The issues you describe have existed with signatures from the beginning of their use. There exists a tradeoff between ease of use and reliability, both of forgery and of people falsely claiming forgery.
Originally, the closest thing to a signature was the use of seals and signet rings. While relatively hard to forge, it only showed that the possessor of the object agreed.
Signatures, especially in cursive font, were developed later. They were in some ways easier to forge(you didn't need to get access to a physical device), but more difficult in others(the seal symbols tended to be used on everything and various improvements in technology had been made), and harder to falsely claim forgery(because most people can't alter their handwriting well). You were affixing your name to the document, indicating that you agreed. Often, the signatures were required to backed up with the signatures of other people as witnesses. They didn't have to agree to the document, they just had to agree to testify that you signed of your own free will.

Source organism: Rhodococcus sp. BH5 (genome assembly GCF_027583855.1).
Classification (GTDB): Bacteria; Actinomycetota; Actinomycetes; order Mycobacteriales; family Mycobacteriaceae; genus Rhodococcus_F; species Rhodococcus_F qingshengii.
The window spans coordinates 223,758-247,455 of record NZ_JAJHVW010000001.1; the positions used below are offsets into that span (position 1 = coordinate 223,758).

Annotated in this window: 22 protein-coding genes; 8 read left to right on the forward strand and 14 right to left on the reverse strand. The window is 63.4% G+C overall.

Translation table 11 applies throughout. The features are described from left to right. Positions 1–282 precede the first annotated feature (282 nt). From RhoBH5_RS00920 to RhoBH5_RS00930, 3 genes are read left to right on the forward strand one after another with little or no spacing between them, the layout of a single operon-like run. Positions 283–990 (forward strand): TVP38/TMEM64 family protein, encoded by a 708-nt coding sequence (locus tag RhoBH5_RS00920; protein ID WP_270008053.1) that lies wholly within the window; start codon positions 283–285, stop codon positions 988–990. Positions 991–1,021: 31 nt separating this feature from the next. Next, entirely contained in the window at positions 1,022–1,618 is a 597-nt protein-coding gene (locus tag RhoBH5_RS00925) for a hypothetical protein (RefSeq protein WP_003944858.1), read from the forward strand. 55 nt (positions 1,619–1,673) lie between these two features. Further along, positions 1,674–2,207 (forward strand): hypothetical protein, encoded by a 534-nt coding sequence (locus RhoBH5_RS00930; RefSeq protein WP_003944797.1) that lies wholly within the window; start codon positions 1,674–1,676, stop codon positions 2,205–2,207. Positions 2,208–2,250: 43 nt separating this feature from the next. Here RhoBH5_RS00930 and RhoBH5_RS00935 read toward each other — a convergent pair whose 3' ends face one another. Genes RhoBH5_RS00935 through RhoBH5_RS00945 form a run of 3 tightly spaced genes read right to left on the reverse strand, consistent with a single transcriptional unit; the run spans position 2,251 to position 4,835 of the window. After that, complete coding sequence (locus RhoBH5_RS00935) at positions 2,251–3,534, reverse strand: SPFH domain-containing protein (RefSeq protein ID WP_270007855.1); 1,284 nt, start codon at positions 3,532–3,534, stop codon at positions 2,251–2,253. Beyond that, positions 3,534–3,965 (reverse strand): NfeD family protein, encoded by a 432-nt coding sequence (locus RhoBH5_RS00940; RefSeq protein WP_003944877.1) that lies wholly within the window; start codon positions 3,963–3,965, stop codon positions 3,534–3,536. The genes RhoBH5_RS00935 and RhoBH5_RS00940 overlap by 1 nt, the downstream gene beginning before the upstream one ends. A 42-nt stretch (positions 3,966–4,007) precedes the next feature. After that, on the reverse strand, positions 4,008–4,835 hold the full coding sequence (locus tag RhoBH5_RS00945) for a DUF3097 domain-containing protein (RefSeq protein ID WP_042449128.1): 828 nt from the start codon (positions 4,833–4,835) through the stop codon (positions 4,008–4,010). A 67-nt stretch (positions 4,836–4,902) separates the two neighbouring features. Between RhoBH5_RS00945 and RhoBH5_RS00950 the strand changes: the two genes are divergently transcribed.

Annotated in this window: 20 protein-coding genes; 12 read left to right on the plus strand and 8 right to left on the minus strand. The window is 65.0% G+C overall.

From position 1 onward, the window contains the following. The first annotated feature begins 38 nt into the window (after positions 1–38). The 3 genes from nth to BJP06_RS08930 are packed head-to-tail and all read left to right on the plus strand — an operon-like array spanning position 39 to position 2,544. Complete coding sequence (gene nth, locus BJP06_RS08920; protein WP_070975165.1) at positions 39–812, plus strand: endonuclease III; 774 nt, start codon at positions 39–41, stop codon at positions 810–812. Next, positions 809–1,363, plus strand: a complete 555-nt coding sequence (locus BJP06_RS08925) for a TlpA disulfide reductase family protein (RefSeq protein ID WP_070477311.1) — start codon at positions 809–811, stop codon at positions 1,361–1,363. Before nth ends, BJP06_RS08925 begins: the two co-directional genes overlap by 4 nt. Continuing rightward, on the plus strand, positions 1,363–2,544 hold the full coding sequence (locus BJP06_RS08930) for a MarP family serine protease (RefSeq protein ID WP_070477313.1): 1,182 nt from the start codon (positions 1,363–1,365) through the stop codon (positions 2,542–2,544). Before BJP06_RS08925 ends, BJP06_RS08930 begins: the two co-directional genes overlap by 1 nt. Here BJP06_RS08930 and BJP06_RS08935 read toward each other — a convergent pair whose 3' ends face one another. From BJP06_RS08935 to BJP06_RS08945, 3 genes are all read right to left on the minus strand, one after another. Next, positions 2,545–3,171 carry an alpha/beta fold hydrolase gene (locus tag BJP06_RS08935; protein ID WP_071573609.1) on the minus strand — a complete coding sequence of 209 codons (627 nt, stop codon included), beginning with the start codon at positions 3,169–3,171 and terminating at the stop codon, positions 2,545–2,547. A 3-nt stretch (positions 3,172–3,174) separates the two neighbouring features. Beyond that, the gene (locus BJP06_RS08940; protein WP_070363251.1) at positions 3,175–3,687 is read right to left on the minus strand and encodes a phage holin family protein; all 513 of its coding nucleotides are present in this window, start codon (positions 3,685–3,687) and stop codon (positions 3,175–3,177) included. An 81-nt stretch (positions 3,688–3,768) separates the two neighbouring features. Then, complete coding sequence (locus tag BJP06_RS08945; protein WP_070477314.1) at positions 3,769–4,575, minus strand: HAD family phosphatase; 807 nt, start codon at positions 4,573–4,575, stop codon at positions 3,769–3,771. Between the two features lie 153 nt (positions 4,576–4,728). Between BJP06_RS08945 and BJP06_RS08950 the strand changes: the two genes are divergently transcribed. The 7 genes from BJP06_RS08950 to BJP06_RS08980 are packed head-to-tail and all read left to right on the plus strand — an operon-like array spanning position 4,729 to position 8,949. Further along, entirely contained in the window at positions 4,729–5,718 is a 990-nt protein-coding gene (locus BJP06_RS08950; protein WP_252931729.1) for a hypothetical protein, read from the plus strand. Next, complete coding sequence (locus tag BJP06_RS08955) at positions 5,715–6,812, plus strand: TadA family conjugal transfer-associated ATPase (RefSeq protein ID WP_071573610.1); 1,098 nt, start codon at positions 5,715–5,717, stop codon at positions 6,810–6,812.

Because witnesses, especially trustworthy and independent witnesses, are hard to come by, some places have dropped that requirement, such as checks and signing a aper receipt when using a credit card. But for some important documents, certain jurisdictions still require witnesses, including large transactions (a document relating to a car insurance payout I recently had required a witness to confirm my signature) and marriages.
However, with electronic media, the point of a signature is more to indicate deliberate acceptance of terms, with verification of an individual being left to other processes (e.g. IP address, MAC address, linkage to a specific email account, etc.), so forgery is less of an issue.
I have also seen "signatures" amount to checkboxes and "I agree" buttons. Generally, the higher the stakes and "more legal" the agreement, the more likely to these have been the "typed signatures" that you describe, but this seems to be decreasing in frequency, suggesting that its purpose was to stop gap a hole in legal acceptance by judges/courts/laws with regards to electronic communications.
Addendum: It should also note that the replacement of seals by signatures is not universal; for instance in Japan, seals are still used over signatures in the majority of cases.